If one specter looms largest in the nightmares of music nerds, it’s the one that’s dressed like Alan Lomax and carrying an ax. No one wants to be the guy who pans the hindsight-clear genius of a musical act’s new direction, especially if that new direction is hailed by some as a daring innovation from an act who could have played it safe with a reliable old sound. But of course this fear has a chilling effect on evaluations of new music: After all, no one wants to be the stodgy traditionalist or the narrow-minded curmudgeon, or to be criticized as lacking imagination or perception.
Which brings me to the record that inspired these ruminations: Cold Colors, the recent EP from Saturday Looks Good to Me. SLGTM is beloved in the Fury household for their witty, infectious, lo-fi take on 1960s pop and soul. You could argue that it’s a limited formula, and maybe you’d be right—the dirty secret of perfect pop songs is that you can only listen to (and, I assume, make) so many before their cathartic spikes start to flatline. Eating a whole pack of Twizzlers sounds like a good idea when you open the bag, but you know it’s a mistake before you’re halfway done. (However, biting both ends off a twizzler and then using it as a straw to drink your coke is always brilliant.) But SLGTM has always cut the sweet with enough bitter to prevent that sugar crash. And in fact, I’m a little reluctant to call the new EP a “new direction” at all, since their albums are speckled with the occasional noodly jam or atmospheric noise piece. Those tracks work like static, so that the well turned hooks they threaten to submerge burst forth like a station coming in clearly for the first time. It’s an approach I love, nostalgic appreciator of static that I am. Here, though, with the exception of a minute or so of “Idiots,” all we have is noodles and atmosphere—aimless experiments, long vacations in blind alleys, droning dirges.
There’s nothing wrong with any of it, really, if that’s your thing. The problem here isn’t that Cold Colors is terrible, it’s just not what I listen to SLGTM for. Maybe fans of contemporary tuneless indie-folk, a genre which has its adherents and acolytes, will think it amazing. I suppose I’m discouraged because while there are plenty of bands who sound like Cold Colors, there aren’t too many who sound like the best of Sound on Sound. On the other hand, I’m encouraged that their website describes the EP as the “weird little brother” of their forthcoming LP —perhaps with this out of their system, SLGTM will return to the sound that they do best (or that best fits my idea of what they do best, anyway). Or maybe not—maybe this is the new direction, and I’ll have to content myself with feeling like Alan Lomax. I’ve got a lot of plaid shirts, so I think I’m set.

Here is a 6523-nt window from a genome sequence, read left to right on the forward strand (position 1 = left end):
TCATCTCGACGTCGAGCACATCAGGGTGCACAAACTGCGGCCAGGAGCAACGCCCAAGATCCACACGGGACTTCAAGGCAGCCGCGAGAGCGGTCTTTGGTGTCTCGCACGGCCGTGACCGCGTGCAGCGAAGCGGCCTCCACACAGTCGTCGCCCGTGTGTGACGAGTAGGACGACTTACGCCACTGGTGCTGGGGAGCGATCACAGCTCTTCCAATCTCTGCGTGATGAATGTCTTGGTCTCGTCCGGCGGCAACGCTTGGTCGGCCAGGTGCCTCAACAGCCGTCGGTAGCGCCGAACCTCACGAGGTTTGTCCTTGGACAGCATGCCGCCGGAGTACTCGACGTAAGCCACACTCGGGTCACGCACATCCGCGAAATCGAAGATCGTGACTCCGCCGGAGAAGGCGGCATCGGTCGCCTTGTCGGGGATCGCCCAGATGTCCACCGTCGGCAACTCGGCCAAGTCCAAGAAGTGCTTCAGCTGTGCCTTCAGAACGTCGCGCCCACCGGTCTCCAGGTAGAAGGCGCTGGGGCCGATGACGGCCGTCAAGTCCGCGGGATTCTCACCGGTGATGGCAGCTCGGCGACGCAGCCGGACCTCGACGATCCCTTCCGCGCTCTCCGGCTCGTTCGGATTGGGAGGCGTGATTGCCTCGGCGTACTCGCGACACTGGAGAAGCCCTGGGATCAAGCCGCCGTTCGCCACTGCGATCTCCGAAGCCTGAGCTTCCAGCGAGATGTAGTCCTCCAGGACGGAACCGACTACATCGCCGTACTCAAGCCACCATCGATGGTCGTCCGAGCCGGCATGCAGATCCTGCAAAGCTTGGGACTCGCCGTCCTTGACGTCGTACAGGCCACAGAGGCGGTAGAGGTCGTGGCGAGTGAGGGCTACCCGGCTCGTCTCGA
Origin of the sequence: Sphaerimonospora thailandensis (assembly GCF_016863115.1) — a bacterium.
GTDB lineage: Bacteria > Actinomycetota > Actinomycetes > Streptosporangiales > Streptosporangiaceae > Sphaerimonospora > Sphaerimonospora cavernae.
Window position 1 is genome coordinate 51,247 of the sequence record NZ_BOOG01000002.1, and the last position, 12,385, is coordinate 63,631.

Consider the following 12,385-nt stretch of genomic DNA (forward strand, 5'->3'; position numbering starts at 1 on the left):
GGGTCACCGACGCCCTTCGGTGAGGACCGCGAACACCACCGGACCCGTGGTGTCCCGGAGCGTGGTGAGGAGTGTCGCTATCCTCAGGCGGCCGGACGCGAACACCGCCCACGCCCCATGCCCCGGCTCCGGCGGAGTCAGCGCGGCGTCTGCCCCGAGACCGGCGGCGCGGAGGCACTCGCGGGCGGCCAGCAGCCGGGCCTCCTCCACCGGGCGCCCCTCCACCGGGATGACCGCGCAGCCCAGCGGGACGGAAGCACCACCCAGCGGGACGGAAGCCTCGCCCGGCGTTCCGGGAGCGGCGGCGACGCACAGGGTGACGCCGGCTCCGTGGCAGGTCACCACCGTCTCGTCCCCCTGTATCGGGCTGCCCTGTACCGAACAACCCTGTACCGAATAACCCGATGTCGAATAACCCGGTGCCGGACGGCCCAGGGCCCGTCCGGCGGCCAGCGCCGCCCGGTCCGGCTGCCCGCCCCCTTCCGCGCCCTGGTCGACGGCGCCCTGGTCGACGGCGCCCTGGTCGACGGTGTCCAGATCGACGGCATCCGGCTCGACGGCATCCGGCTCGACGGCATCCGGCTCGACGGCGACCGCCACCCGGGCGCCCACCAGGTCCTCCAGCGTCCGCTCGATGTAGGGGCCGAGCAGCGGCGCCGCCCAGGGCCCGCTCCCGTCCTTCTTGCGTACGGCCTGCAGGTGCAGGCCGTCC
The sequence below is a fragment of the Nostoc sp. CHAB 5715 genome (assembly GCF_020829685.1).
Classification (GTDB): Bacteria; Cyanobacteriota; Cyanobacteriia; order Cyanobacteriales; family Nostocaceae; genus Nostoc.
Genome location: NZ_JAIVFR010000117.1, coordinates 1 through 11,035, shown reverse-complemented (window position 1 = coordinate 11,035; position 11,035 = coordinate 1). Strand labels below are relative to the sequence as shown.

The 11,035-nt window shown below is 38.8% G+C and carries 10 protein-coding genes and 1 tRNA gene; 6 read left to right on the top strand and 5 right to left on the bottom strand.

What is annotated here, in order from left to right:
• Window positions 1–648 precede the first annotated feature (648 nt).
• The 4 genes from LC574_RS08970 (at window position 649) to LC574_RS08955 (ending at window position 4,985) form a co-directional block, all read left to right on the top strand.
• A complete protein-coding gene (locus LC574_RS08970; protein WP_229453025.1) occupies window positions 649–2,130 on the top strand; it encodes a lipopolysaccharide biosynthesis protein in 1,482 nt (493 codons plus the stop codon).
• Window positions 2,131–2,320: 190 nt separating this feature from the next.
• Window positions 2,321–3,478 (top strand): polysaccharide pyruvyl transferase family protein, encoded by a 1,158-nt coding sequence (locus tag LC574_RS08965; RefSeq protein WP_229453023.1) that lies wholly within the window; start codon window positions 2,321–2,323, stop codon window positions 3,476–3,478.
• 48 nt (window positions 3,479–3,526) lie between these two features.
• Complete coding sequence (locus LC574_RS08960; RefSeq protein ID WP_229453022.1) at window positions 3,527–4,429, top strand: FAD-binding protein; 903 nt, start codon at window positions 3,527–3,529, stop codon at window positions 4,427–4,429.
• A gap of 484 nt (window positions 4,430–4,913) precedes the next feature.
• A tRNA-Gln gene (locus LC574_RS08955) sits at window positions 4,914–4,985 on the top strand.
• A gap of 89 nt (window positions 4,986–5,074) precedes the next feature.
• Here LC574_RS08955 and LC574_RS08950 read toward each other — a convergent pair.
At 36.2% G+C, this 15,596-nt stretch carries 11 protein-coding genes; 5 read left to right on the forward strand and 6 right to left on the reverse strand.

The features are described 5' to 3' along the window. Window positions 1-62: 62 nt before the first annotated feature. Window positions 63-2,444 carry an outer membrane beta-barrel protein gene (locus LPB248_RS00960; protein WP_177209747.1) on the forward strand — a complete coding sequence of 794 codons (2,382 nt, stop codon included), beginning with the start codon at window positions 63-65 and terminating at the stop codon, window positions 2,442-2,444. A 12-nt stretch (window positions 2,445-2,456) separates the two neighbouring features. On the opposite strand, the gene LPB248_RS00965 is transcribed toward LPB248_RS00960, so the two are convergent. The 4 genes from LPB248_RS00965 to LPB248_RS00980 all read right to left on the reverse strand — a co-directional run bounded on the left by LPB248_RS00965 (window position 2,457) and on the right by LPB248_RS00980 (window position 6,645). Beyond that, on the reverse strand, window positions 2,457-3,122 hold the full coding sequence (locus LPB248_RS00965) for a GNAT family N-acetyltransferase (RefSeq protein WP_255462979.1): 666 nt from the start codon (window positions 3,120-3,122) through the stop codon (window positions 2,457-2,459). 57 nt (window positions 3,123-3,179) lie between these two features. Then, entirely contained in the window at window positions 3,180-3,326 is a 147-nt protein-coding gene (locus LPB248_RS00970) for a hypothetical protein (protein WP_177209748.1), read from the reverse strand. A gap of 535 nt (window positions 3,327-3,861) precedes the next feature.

Comics: Booster Gold #1. I was torn when the solicits for this series hit the internet: on one hand, I love Booster Gold. On the other hand, I really can’t stand Geoff Johns’ action-figure writing or Dan Jurgens’ recent art style, all awkward poses. But to my surprise—and perhaps because of co-writer Jeff Katz and finisher Norm Rapmund—this issue was a pure delight, one of the most fun superhero comics I’ve read in a while. (Well, maybe only since the “stupid jetpack Hitler” issue of Atom a couple weeks back.) This is a well done first issue, giving new readers everything they need to know about the lead and his status quo while also plunging right into the main plot. There are a few bum notes—Booster’s Max Lord/Wonder Woman crack on page 7 smacks of Johnsian heavy-handedness—but in general the characterization is well handled; when the Meltzer League confronts Booster about his gloryhound antics, the newer members are suspicious of him, but Superman and Batman give him the benefit of the doubt, etc. (And in a nice touch, when the JLA arrives, everyone but Superman is grimacing.)
The real genius of the title is that the meta-plot works so perfectly with Booster’s defining characteristic, his longing to be recognized, respected, and maybe worshiped a little. As the only character who can help Rip Hunter prevent further damage to the timestream in the wake of 52 and Infinite Crisis and all that, Booster has to travel through history performing feats of heroism on the sly, sometimes even doing things that in the moment seem cowardly and moronic. Or, as Rip Hunter nicely sums it up, “You’ll go down in history as an ineffectual and incompetent fraud when in reality you’ll be the greatest hero history has ever known.” Sold! I’m with the series until the first severed limb, at least, so, given that this is a Geoff Johns comic—and that he’s already made a missing-arm joke in the first issue—I reckon I’ll be around for 6 issues or so for sure.
BREAKING NEWS! I just got an e-mail from the Bruce Springsteen folks announcing the October 2 release of Magic, his new album with the E Street band. Hooray! I think? Except: the tracklist gives cause for pause. “Gypsy Biker.” I worry.